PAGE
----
I’ve been thinking about our overall IT structure. As our company has grown, [subtle reminder that you’ve been with the company for a while and helped it get where it is today] and technology has become an increasingly important part of what we do, I’m finding it difficult to devote sufficient time to certain crucial activities such as [cybersecurity]. In addition, the work required to maintain our [network], keeps me from being able to unlock all of the potential of [techy thing everyone is excited about at your company right now] in order to achieve [major company goal].
Would it be possible for us to find time to explore the possibility of bringing on a managed service provider? There are a number of well-qualified vendors in our area who could handle some of the more routine IT work, enabling me to [do something your boss feels is important, ideally relating to your example at the top of this email], which would more than offset the cost in the long term.
Thank you for considering this idea. Looking forward to discussing at your convenience.
[Chief Engineer Miles O’Brien]
Managed Services and Managing Sticker Shock
The idea behind managed services is to spread out the cost of hardware and labor over time so that, instead of a major outlay for, say, a complete cybersecurity overall, the cost is borne in a predictable, affordable monthly payment. Typically, this seems like a great deal to IT staff who understand what’s involved in providing multi-layered cybersecurity or guaranteeing zero downtime for a data backup system.
Without that context, however, many c-suite executives find the cost surprisingly high. We find it’s best to contrast the price of managed services with the alternative of hiring additional full-time IT staff. Once this discussion is open and everyone is looking at the situation critically, not maintaining adequate cybersecurity or backups is simply not a viable option for the business. These are issues that have to be addressed.
In most cases, managed services are not only the most cost-effective, but also the most effective way to handle routine IT needs. Managing servers is a great example. We manage servers for many clients of different sizes, and we’re incredibly efficient at it, so the price reflects that. To handle it internally could require purchasing management tools, the cost of which we’re able to spread across accounts. Business continuity and disaster recovery is another example - the necessary hardware and software are lumped into the monthly fee and we bring the management tools with us.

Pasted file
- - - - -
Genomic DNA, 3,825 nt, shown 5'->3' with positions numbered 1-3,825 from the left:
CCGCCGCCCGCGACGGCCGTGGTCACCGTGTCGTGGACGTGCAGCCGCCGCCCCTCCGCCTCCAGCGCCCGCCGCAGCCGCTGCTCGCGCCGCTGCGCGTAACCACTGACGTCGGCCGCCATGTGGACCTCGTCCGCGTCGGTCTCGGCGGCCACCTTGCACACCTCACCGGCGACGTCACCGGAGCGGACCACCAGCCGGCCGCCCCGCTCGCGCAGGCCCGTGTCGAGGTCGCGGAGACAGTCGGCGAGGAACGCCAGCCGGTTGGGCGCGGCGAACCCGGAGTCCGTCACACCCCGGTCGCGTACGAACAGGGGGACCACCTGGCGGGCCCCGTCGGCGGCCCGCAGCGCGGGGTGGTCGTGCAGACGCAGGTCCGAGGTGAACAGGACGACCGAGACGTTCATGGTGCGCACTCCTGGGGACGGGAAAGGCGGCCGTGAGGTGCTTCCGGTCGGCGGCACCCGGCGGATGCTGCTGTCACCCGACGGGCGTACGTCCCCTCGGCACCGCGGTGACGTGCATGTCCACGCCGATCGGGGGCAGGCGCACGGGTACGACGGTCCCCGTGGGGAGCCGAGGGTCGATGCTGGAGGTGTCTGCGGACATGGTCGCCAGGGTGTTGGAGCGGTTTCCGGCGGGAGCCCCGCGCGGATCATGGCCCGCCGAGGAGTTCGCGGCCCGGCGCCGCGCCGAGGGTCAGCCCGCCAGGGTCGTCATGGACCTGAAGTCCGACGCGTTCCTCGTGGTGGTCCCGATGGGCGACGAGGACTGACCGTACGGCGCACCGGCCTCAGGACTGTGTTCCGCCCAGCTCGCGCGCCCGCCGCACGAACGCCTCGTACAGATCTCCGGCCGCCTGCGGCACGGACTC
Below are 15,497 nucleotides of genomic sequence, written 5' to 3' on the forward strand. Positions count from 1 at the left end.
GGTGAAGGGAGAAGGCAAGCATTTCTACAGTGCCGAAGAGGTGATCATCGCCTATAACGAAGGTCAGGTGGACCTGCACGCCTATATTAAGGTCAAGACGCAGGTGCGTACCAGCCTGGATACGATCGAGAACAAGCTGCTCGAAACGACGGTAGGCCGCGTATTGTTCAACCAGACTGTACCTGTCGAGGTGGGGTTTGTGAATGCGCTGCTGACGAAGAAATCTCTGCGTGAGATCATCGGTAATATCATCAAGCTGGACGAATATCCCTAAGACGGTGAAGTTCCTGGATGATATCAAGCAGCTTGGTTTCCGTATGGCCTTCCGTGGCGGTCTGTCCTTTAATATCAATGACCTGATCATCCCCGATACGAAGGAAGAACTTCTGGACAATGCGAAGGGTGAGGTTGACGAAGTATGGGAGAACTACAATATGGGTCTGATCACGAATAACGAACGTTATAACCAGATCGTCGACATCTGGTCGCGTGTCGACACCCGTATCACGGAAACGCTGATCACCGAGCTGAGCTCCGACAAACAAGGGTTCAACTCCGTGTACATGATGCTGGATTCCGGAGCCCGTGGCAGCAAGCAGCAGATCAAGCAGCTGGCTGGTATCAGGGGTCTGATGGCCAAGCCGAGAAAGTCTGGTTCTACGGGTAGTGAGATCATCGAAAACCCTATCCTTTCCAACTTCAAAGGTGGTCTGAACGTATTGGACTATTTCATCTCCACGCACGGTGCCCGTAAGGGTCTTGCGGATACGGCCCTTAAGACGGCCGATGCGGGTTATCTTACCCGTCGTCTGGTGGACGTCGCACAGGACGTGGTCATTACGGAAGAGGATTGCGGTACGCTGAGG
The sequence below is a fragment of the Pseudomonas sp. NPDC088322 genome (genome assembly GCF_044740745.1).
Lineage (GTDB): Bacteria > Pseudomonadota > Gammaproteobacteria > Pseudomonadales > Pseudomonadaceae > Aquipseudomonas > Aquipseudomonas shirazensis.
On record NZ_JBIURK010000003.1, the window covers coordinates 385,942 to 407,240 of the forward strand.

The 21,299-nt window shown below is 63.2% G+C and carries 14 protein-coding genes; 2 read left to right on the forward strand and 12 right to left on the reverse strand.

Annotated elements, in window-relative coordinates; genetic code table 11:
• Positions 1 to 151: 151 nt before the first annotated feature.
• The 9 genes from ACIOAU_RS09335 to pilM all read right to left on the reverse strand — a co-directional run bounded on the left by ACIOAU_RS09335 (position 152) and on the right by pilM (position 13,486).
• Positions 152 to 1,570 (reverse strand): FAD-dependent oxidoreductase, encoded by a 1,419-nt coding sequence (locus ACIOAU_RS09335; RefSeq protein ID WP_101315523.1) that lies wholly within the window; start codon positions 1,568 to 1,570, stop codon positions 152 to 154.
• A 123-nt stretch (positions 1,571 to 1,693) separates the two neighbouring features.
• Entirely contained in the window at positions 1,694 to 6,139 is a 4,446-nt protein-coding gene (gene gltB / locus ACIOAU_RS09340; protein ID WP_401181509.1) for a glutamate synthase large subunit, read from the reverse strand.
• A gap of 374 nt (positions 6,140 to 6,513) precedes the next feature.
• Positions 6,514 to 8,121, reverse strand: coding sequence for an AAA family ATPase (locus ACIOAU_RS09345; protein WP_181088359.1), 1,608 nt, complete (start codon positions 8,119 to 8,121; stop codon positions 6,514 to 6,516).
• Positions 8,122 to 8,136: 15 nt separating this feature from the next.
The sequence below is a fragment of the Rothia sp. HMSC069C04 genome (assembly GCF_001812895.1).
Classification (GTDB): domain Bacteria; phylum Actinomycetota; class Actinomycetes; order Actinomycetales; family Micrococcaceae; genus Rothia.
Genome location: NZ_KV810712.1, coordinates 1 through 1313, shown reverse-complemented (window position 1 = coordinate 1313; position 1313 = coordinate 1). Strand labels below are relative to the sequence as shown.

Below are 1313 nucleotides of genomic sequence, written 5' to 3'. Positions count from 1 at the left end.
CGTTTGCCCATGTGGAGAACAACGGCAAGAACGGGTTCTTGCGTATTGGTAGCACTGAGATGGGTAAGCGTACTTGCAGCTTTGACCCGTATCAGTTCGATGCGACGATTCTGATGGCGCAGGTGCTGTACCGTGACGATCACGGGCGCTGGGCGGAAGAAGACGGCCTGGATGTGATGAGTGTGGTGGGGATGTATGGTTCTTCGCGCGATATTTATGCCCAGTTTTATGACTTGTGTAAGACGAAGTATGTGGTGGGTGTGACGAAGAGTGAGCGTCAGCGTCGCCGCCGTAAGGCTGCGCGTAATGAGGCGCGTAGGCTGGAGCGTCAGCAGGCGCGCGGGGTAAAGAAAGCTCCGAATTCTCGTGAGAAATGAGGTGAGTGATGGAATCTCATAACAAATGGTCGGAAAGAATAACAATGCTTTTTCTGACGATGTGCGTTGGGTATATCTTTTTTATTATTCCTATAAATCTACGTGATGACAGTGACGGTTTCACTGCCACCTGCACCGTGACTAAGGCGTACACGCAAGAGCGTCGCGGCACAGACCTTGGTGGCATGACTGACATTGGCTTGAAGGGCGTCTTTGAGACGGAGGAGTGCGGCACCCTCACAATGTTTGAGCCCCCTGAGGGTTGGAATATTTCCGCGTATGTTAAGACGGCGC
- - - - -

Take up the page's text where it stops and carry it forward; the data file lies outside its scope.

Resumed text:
When comparing hiring a MSP to a new employee, it’s also important to consider that finding talented IT staff is difficult right now. In addition, managed service providers can scale to meet you at your level of need without having to worry about laying someone off if things go quiet or hiring quickly if technology needs suddenly escalate.
Managing an MSP Strengthens Your Position in the Company
When considering advocating for bringing on a managed service provider, IT professionals sometimes wonder how this will affect their position in the company. The fear is that this new partner could reduce your value in the eyes of company leadership.
There are a couple of ways to weigh this concern. First, how would your value diminish if the thing you’re not taking care of were to blow up in a really bad way? Bringing on an MSP shares responsibility and insulates you from disaster. Second, assuming your company has good leadership, they’ll be able to see that you’re acting for the overall good of the organization. This is much more likely to help you advance than taking on more than a single IT professional can reasonably handle.
We certainly can’t speak for all MSPs, but we pride ourselves on working with internal IT staff and supporting them. This Hartford Business Journal article highlights our relationship with one such jack-of-all-trades IT manager, Rich Shemanskis of Empire Industries (pictured above), who we initially worked with to help recover from a ransomware attack and is now one of our Cybersecurity-as-a-Service clients.
In many cases, the IT director is our main contact with our clients, so the last thing we want is to alienate that person. Often, we’re pleased to see that successfully managing an exterior vendor gives the IT managers we work with greater clout in their organization and greater confidence to do what they do best.
Please reach out to us any time to discuss your particular situation and how we can potentially supplement your work.